Daily walnut consumption may lower cardiovascular disease risk RESEARCH
A study published in Metabolism indicates a diet with walnuts may reduce cardiovascular disease risk by lowering non-HDL cholesterol and apolipoprotein B (ApoB)—two predictors of cardiovascular disease.
Researchers at University of Munich Medical Center, Germany, investigated the effects of daily walnut consumption (43 g/1.5 oz) on blood lipid levels that predict cardiovascular disease risk, and found non-HDL cholesterol and ApoB levels were significantly reduced on the walnut-enriched diet by over 6% and 5%, respectively.
Forty subjects were included in a controlled, cross-over study and randomized to receive first a walnut-enriched (43 g/day) and then a Western-type (control) diet or vice-versa, with each lasting eight weeks and separated by a two-week wash-out period. At the beginning and end of each diet phase, measurements of fasting values, a mixed meal test, and an assessment of postprandial endothelial function (determination of microcirculation by peripheral artery tonometry) were conducted.
Compared with the control diet, the walnut diet significantly reduced non-HDL-cholesterol and apolipoprotein-B after adjusting for age, gender, BMI, and diet sequence. Total cholesterol showed a trend toward reduction. Fasting VLDL-cholesterol, LDL-cholesterol, HDL-cholesterol, triglycerides and glucose, insulin, HOMA-IR, and HbA1c did not change significantly. Similarly, fasting adipokines, C-reactive protein, biomarkers of endothelial dysfunction, postprandial lipid and glucose metabolism, and endothelial function were unaffected.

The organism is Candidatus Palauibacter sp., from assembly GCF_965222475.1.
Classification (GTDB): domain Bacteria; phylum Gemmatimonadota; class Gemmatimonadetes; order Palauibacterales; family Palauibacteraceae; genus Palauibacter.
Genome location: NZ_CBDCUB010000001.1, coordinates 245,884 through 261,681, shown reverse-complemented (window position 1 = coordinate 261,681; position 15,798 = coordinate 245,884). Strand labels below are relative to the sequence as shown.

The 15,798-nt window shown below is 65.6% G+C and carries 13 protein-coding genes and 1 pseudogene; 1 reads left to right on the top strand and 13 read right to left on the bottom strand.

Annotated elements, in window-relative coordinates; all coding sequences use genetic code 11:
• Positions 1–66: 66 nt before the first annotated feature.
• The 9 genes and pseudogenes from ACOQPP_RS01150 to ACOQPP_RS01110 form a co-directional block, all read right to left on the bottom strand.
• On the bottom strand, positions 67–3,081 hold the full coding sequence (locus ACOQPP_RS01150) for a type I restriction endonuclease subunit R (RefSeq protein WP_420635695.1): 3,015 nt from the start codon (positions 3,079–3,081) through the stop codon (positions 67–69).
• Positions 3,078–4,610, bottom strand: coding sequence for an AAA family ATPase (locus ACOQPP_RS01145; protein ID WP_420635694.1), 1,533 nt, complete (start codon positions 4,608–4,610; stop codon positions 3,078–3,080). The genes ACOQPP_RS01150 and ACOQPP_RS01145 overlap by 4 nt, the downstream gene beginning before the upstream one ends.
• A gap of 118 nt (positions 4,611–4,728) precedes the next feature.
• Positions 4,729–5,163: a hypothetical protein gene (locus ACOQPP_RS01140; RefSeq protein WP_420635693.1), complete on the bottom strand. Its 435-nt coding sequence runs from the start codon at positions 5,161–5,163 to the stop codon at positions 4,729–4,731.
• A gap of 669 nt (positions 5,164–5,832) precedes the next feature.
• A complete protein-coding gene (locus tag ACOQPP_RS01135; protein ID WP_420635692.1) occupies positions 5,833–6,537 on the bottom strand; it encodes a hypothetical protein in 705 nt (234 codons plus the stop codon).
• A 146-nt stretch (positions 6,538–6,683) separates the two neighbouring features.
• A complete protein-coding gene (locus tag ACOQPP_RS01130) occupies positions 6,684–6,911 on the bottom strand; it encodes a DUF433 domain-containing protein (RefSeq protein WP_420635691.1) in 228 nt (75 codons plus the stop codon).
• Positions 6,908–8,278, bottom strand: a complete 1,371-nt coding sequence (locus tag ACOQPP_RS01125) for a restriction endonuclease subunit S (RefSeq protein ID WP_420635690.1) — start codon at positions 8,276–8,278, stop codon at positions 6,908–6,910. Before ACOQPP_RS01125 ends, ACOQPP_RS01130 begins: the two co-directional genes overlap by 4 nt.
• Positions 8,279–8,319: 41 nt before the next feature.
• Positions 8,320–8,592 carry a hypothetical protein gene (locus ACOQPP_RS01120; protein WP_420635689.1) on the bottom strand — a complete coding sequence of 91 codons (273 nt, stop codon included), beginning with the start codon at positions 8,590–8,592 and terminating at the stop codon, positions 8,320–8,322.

The researchers concluded that "daily consumption of 43 g of walnuts for eight weeks significantly reduced non-HDL-cholesterol and apolipoprotein-B, which may explain in part the epidemiological observation that regular walnut consumption decreases CHD risk."
Vitamin D halts autoimmune diseases
The term “Rheumatology” originates from the Greek term “revma” (“current”), a derivative of the verb “reo” (“circulate”) which designates a movement towards a direction. !
Higher salt intake may increase risk of CVD in those with kidney disease
A study published in JAMA shows that high sodium intake may increase the risk for cardiovascular disease (CVD) among patients with chronic kidney disease (CKD).!
Dietary fiber may play important role in ‘successful aging’
A study published in The Journals of Gerontology shows that eating the right amount of dietary fiber from breads, cereals, and fruits may protect against disease and disability as we age.!
Focus on Healthy Foods, Not Avoiding 'Bad' Ones, for Heart Health
Fewer heart attacks, strokes and deaths seen among those who follow Mediterranean-style eating plan. !